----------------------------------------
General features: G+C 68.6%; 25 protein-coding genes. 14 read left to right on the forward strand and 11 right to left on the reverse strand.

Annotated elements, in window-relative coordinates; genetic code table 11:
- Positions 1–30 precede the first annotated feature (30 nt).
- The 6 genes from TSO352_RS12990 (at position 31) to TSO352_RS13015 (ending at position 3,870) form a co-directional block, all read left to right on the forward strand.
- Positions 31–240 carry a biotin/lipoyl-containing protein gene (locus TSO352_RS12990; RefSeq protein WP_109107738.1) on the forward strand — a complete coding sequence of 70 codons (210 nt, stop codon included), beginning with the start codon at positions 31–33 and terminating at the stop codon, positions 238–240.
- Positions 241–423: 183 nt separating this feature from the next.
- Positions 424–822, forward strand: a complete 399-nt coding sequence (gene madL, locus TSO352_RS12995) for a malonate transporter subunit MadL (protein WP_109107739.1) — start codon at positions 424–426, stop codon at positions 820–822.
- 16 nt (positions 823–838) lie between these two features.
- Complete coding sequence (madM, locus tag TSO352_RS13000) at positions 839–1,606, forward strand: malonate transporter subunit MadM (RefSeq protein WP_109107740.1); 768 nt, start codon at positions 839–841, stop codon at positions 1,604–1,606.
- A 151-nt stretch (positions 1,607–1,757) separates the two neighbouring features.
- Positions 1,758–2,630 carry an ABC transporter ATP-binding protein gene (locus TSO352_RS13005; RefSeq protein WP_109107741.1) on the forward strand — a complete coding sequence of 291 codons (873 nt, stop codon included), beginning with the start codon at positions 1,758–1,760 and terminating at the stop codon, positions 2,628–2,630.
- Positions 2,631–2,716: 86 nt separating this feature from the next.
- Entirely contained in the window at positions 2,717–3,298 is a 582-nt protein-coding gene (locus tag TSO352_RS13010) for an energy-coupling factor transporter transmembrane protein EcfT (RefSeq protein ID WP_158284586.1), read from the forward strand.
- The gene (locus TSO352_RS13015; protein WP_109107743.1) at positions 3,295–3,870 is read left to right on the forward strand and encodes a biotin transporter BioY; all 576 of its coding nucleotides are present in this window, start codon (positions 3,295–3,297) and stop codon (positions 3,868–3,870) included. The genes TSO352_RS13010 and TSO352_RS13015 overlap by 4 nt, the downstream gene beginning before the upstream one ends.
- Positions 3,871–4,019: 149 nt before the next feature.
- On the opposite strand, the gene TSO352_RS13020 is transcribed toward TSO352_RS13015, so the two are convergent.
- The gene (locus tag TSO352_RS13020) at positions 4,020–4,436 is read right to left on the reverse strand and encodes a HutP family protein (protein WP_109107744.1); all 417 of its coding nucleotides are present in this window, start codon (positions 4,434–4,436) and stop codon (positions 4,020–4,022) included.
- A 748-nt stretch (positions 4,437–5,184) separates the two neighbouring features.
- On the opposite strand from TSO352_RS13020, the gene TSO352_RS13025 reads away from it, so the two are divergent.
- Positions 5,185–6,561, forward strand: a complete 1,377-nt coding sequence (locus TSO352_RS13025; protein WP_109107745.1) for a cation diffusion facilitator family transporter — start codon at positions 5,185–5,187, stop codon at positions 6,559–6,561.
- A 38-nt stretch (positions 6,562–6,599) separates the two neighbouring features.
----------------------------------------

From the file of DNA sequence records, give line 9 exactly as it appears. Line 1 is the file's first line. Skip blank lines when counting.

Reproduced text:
- Complete coding sequence (madM, locus tag TSO352_RS13000) at positions 839–1,606, forward strand: malonate transporter subunit MadM (RefSeq protein WP_109107740.1); 768 nt, start codon at positions 839–841, stop codon at positions 1,604–1,606.